Academic IntegrityAcademic integrity is a core part of our culture as a community of scholars. At its heart, academic integrity is about behaving ethically. This means that all members of the community commit to honest and responsible scholarly practice and to upholding these values with respect and fairness. The Australian National University commits to embedding the values of academic integrity in our teaching and learning. We ensure that all members of our community understand how to engage in academic work in ways that are consistent with, and actively support academic integrity. The ANU expects staff and students to uphold high standards of academic integrity and act ethically and honestly, to ensure the quality and value of the qualification that you will graduate with. The University has policies and procedures in place to promote academic integrity and manage academic misconduct. Visit the following Academic honesty & plagiarism website for more information about academic integrity and what the ANU considers academic misconduct. The ANU offers a number of services to assist students with their assignments, examinations, and other learning activities. The Academic Skills and Learning Centre offers a number of workshops and seminars that you may find useful for your studies.
Online SubmissionThe ANU uses Turnitin to enhance student citation and referencing techniques, and to assess assignment submissions as a component of the University's approach to managing Academic Integrity. While the use of Turnitin is not mandatory, the ANU highly recommends Turnitin is used by both teaching staff and students. For additional information regarding Turnitin please visit the ANU Online website.
Hardcopy SubmissionFor some forms of assessment (hand written assignments, art works, laboratory notes, etc.) hard copy submission is appropriate when approved by the Associate Dean (Education). Hard copy submissions must utilise the Assignment Cover Sheet. Please keep a copy of tasks completed for your records.
Late submission of assessment tasks without an extension is penalised at the rate of 5% of the possible marks available per working day or part thereof. Late submission of assessment tasks is not accepted after 10 working days after the due date, or on or after the date specified in the course outline for the return of the assessment item. Late submission is not accepted for take-home examinations.
Referencing RequirementsAccepted academic practice for referencing sources that you use in presentations can be found via the links on the Wattle site, under the file named “ANU and College Policies, Program Information, Student Support Services and Assessment”. Alternatively, you can seek help through the Students Learning Development website.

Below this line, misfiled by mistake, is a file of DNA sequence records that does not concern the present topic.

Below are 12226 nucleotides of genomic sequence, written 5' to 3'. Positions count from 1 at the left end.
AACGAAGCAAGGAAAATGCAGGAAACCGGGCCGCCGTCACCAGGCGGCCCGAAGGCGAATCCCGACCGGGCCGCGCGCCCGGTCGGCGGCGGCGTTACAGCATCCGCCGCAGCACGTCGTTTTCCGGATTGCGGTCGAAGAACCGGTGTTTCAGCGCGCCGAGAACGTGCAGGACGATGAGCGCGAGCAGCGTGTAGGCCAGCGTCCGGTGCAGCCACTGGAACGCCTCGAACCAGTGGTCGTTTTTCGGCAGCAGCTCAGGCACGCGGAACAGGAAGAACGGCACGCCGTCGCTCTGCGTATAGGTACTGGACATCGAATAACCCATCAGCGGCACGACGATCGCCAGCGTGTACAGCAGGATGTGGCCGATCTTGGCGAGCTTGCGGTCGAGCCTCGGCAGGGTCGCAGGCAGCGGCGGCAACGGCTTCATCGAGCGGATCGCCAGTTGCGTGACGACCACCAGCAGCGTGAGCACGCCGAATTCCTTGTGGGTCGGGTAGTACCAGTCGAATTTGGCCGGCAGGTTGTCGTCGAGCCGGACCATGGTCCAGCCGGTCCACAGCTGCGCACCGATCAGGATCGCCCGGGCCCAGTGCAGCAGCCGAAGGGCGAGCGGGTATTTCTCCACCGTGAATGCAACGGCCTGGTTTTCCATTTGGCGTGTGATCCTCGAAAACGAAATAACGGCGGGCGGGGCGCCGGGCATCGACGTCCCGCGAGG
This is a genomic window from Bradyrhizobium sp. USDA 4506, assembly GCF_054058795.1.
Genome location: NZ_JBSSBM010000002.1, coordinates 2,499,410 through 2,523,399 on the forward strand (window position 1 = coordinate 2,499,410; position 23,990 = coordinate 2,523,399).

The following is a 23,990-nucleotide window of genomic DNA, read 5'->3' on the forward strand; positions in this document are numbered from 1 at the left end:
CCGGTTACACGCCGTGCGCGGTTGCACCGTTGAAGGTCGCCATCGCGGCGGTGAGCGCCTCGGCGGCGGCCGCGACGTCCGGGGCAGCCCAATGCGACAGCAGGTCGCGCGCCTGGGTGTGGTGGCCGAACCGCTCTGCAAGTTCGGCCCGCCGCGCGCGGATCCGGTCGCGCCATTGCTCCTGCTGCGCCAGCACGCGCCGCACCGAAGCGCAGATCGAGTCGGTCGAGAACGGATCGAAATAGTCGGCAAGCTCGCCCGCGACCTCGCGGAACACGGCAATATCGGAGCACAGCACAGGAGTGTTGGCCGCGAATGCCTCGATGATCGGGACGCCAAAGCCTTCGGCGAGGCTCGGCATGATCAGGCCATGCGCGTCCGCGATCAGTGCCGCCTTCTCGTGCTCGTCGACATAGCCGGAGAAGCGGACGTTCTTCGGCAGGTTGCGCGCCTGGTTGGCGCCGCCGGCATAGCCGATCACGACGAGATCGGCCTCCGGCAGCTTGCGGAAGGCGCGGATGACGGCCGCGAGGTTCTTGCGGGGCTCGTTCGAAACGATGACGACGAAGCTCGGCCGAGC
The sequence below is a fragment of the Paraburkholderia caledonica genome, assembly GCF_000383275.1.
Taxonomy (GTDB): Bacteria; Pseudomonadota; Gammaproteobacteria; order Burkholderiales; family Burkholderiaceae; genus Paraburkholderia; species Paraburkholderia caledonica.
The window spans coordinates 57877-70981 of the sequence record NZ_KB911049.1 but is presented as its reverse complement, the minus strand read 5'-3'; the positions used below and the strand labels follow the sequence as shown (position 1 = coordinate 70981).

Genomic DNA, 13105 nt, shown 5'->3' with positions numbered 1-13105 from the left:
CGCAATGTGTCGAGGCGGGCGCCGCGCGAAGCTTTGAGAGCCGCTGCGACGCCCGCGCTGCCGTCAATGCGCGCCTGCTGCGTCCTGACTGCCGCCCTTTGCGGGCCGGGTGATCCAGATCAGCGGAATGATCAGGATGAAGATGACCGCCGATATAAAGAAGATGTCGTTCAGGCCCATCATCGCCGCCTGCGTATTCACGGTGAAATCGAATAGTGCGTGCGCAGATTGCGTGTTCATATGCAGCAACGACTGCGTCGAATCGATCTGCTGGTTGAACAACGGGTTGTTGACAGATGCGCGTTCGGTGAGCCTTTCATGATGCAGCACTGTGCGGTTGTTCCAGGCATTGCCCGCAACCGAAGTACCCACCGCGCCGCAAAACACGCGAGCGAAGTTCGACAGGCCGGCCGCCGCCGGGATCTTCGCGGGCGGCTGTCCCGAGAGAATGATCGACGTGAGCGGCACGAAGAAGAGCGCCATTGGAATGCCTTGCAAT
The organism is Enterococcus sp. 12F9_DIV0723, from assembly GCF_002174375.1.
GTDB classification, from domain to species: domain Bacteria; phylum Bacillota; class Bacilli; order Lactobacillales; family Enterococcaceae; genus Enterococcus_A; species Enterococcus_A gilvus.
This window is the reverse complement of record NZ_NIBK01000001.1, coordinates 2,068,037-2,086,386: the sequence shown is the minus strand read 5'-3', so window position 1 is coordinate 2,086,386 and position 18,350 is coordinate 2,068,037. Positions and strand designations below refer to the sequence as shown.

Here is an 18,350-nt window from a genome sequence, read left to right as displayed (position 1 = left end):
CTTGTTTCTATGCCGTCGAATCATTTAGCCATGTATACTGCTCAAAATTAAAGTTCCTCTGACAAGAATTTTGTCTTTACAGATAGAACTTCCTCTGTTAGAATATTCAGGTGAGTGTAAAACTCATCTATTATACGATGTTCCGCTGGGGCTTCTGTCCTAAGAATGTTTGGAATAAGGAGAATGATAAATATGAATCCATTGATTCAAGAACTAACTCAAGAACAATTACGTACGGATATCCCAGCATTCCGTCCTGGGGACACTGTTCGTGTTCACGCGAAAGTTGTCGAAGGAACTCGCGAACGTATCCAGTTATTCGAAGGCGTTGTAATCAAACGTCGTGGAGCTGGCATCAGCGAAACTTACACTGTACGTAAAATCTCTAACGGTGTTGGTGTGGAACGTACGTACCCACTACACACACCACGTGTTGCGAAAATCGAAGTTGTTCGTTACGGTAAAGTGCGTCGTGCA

Extensions and PenaltiesExtensions and late submission of assessment pieces are covered by the Student Assessment (Coursework) Policy and Procedure The Course Convener may grant extensions for assessment pieces that are not examinations or take-home examinations. If you need an extension, you must request an extension in writing on or before the due date. If you have documented and appropriate medical evidence that demonstrates you were not able to request an extension on or before the due date, you may be able to request it after the due date.
Distribution of grades policyAcademic Quality Assurance Committee monitors the performance of students, including attrition, further study and employment rates and grade distribution, and College reports on quality assurance processes for assessment activities, including alignment with national and international disciplinary and interdisciplinary standards, as well as qualification type learning outcomes. Since first semester 1994, ANU uses a grading scale for all courses. This grading scale is used by all academic areas of the University.
Support for studentsThe University offers students support through several different services. You may contact the services listed below directly or seek advice from your Course Convener, Student Administrators, or your College and Course representatives (if applicable).
- ANU Health, safety & wellbeing for medical services, counselling, mental health and spiritual support
- ANU Diversity and inclusion for students with a disability or ongoing or chronic illness
- ANU Dean of Students for confidential, impartial advice and help to resolve problems between students and the academic or administrative areas of the University
- ANU Academic Skills and Learning Centre supports you make your own decisions about how you learn and manage your workload.
- ANU Counselling Centre promotes, supports and enhances mental health and wellbeing within the University student community.